Wait a second, Pat, I thought you said the devil was Presbyterian! OK, I think I know what's going on here ... happens all the time ... Don't be fooled by my mother's semitic last name. She's a Christian, Pat. Been one all her life. At least until she became Satan.

“How dare the president of the United States say to the duly elected president of another country, 'You've got to step down,'" The 700 Club, July 7, 2003, attacking George W. Bush for asking Liberian President Charles Taylor, who had recently been indicted on war-crime charges, to step down.

Ah, yes, that's actually rather lucid, Mr. Robertson. So where were you on Iraq? Oh, wait, I forgot ...

"We've won the war already, and for the Democrats to say we can't win it -- what kind of a statement is that? And furthermore, one of the fundamental principles we have in America is that the president is the commander in chief of the armed forces and attempts to undermine the commander in chief during time of war amounts to treason. I know we have an opportunity to express our points of view, but there is a time when we're engaged in a combat situation that carping criticism against the commander in chief just doesn't cut it." The 700 Club, Dec. 7, 2005

What kind of statement is that indeed? Folks, you know, I'm not a psychologist, nor do I consider myself to be any more than an amateur diagnostician in this or any other medical field, but I think it's seriously time for all of us to consider that our dear Pat is ... bipolar. Which is OK. We're only now beginning to realize the scope and effects of this neurological disorder, and there's plenty of help, treatment, and qualified therapists out there for people like him. Pat, don't try to be a hero. Do the right thing for yourself. Accept your problem, come to grips with reality (I understand this may be particularly difficult for you) and then, and only then, you may begin to be healed!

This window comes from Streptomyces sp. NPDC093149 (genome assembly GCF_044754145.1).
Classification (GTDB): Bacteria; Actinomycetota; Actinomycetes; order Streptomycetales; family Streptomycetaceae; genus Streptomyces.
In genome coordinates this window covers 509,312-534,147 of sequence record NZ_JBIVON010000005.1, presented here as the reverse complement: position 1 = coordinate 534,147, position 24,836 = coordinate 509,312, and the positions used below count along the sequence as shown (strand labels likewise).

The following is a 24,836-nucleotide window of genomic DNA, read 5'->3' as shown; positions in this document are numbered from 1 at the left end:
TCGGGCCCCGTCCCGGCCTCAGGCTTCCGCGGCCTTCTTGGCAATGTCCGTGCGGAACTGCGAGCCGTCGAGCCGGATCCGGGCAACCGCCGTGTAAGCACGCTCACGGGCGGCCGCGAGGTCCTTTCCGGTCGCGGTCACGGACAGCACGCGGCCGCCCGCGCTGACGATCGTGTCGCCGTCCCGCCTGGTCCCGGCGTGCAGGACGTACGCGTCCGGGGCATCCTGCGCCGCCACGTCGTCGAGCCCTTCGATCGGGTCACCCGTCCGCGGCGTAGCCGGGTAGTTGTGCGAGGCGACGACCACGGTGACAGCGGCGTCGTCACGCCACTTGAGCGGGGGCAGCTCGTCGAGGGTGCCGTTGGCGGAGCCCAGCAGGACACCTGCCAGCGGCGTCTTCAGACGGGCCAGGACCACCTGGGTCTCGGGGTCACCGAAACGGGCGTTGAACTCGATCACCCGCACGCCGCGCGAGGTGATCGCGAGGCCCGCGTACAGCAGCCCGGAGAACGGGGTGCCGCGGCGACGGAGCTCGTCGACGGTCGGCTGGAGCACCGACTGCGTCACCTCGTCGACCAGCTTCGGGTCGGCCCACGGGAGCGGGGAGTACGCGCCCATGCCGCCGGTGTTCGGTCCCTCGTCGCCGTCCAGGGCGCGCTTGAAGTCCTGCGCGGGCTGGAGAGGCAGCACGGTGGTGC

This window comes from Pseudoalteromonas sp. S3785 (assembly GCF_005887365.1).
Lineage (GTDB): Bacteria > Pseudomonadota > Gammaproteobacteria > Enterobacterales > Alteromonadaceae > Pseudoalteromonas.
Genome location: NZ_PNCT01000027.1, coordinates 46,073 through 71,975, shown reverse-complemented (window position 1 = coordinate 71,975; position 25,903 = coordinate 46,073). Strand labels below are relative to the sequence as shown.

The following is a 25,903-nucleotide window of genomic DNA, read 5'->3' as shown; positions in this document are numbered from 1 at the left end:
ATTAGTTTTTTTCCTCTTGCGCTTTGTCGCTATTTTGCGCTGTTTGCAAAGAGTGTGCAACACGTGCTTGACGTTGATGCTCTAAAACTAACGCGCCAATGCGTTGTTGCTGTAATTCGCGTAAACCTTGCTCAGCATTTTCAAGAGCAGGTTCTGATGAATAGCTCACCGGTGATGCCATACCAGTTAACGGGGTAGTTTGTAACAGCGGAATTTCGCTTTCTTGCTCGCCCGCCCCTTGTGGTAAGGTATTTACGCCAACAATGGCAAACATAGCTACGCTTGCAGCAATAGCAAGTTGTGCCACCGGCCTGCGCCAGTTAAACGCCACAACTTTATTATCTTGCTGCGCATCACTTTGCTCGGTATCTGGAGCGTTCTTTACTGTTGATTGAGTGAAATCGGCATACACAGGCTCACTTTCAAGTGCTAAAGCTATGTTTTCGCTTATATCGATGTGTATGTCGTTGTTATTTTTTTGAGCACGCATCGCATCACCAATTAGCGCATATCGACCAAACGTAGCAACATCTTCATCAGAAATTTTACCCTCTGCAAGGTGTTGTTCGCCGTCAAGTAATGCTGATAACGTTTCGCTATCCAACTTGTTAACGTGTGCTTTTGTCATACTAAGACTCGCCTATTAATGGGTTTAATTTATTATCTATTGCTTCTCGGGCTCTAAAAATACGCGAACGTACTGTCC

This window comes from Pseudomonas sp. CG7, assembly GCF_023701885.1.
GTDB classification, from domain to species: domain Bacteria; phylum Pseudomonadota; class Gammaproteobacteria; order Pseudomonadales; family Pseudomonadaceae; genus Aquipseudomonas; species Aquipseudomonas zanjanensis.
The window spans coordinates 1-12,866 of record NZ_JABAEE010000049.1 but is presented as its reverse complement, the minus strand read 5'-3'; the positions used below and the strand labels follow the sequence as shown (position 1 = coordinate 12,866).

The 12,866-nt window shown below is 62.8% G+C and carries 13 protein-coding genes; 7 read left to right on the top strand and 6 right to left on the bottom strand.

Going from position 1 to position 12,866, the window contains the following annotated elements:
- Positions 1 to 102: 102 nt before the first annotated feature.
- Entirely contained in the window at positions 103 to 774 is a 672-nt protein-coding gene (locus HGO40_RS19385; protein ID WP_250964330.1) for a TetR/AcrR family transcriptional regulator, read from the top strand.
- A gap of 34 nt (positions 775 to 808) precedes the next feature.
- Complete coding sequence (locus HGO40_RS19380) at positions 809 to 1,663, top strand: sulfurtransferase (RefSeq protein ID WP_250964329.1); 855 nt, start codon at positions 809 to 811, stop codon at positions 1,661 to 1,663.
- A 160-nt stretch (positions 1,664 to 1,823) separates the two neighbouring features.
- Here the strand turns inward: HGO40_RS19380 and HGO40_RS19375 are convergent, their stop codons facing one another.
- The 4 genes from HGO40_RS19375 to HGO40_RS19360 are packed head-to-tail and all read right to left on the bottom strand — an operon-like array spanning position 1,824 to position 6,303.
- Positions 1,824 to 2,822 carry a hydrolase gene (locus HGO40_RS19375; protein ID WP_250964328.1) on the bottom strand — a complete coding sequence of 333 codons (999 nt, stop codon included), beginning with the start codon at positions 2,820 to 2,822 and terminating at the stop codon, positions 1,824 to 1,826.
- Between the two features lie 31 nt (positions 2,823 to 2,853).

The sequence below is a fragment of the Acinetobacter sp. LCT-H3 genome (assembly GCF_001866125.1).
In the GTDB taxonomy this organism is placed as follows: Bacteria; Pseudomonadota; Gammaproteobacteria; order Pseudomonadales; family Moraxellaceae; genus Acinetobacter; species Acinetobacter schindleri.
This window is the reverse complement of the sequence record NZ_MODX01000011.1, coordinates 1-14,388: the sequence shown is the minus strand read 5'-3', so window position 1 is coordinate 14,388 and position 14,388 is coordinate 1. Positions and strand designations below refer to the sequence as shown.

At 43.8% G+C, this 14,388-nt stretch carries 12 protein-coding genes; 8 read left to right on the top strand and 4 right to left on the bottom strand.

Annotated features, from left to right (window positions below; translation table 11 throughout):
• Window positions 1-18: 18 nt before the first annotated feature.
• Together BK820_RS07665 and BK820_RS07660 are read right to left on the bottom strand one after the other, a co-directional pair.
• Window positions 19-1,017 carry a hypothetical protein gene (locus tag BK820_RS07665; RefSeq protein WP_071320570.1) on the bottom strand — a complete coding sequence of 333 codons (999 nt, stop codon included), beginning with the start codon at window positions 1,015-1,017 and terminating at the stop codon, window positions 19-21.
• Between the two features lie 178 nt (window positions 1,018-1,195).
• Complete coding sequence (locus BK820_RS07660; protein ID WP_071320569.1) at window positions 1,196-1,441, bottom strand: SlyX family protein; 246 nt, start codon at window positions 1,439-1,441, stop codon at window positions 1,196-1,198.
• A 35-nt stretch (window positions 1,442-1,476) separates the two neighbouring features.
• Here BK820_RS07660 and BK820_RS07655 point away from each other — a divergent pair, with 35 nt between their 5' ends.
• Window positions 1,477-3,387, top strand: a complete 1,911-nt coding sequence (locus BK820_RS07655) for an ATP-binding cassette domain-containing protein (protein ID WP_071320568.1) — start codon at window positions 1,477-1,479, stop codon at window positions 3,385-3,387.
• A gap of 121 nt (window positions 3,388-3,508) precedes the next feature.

“You know, I don't know about this doctrine of assassination, but if [President Hugo Chavez of Venezuela] thinks we’re trying to assassinate him, I think that we really ought to go ahead and do it. It’s a whole lot cheaper than starting a war. And I don’t think any oil shipments will stop. [...] We have the ability to take him out, and I think the time has come that we exercise that ability. We don't need another $200 billion war to get rid of one, you know, strong-arm dictator. It's a whole lot easier to have some of the covert operatives do the job and then get it over with.” The 700 Club, Aug. 22, 2005.

OK, this problem may be bigger than we thought. Is it wrong to suspect that Pat may soon list "Nation Builder" as one of his occupations? Or maybe "South American Rebellion Leader"?

Of course, lest we forget Pat's special hope for members of our own government ...

"Maybe we need a very small nuke thrown off on Foggy Bottom to shake things up like Newt Gingrich wants to do," The 700 Club, June 2003

So there you have it. Rudy Giuliani in bed with a man who proposes the overthrow of America with a nuclear strike. This could be interesting come the general election.

Tuesday, November 6, 2007

Linkin' blogs

We're back with a few links, and a weightier post coming soon ...

I have to link to this story for a few reasons: because it is a strangely comical piece of its own merit, because the sports writer thought it germane to use the a quote from the cheerleading coach, because the item, as of about 1 a.m., had not been updated to include information that might be seen as significant like, say, the final score, and because I've met and spoken with Dunbar on multiple occasions, and am genuinely hoping he's OK.

Plus, this could be the indication of a new trend, given it took place on the heels of the infamous cheerleader- banner incident. Clearly, cheerleading- related unintentional violence is on the rise, folks.

So perhaps we should all be glad that the Writers Guild of America has not yet recruited the anarchist cheerleaders to join in its picket lines. I'm usually pro-labor, but it's hard to get behind any group that's led by a guy who comes up with gems like this, from a story on The New York Times Web site:

Michael Winship, president of the Writers Guild of America East, is glad that his union brothers now include the staffs of two programs that have a visceral connection with their young, obsessed audiences.

“These two shows are a big source of news for a whole generation that was not around for the 1988 strike,” he said. “Losing Stewart and Colbert is something like losing Cronkite during the Vietnam War. ...”

And people wonder how Bush gets away with his shit. Say what you will about Cronkite, but at least he pretended to be serious.